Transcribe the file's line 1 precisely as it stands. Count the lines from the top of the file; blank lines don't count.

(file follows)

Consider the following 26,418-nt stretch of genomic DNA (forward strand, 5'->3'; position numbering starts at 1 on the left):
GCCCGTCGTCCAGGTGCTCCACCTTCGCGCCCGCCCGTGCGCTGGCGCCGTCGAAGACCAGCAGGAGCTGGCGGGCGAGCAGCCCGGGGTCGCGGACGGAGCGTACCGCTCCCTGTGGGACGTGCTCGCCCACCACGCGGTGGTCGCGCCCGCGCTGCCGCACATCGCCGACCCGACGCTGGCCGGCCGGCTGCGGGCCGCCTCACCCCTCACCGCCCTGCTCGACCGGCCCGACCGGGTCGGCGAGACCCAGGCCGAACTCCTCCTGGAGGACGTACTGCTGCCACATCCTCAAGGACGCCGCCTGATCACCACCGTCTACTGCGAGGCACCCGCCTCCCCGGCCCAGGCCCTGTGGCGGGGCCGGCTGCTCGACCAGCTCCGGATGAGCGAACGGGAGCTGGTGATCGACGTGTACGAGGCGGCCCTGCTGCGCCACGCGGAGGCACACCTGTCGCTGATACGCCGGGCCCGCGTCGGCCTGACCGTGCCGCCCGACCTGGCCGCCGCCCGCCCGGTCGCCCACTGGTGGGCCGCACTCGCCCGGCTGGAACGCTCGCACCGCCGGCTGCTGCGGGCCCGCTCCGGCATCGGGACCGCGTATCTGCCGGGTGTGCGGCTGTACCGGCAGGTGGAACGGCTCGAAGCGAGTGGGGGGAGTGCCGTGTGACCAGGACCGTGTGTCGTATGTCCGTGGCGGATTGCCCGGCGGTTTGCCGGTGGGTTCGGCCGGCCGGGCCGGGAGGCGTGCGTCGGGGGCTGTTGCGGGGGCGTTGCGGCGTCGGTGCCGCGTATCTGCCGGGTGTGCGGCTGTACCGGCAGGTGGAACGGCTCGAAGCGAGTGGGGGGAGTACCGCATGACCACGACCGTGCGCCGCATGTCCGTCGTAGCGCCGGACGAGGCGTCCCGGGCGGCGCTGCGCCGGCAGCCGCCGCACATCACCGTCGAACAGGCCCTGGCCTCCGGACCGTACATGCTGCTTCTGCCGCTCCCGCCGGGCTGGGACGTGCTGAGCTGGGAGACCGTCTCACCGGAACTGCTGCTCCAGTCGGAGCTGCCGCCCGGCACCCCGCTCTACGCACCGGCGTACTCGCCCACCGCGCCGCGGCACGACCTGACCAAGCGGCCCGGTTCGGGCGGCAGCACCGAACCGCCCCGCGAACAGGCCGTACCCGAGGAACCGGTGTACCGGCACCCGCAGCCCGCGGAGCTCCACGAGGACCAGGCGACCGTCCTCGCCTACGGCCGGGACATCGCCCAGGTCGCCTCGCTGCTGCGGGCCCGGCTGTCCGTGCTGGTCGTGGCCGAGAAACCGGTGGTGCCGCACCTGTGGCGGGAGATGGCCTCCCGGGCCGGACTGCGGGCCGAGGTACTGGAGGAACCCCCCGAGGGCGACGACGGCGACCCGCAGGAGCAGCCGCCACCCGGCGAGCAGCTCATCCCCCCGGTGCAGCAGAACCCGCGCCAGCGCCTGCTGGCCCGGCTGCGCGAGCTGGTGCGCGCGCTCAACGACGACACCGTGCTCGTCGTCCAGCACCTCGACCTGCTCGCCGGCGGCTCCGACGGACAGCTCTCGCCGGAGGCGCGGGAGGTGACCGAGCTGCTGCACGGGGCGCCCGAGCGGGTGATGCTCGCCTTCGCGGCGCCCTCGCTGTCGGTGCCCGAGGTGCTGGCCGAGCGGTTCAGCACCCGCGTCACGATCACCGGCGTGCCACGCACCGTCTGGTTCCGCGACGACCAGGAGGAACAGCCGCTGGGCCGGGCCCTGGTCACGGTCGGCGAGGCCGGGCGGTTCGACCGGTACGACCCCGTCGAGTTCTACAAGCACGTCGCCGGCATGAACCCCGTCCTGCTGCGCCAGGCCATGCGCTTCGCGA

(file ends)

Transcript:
Consider the following 26,418-nt stretch of genomic DNA (forward strand, 5'->3'; position numbering starts at 1 on the left):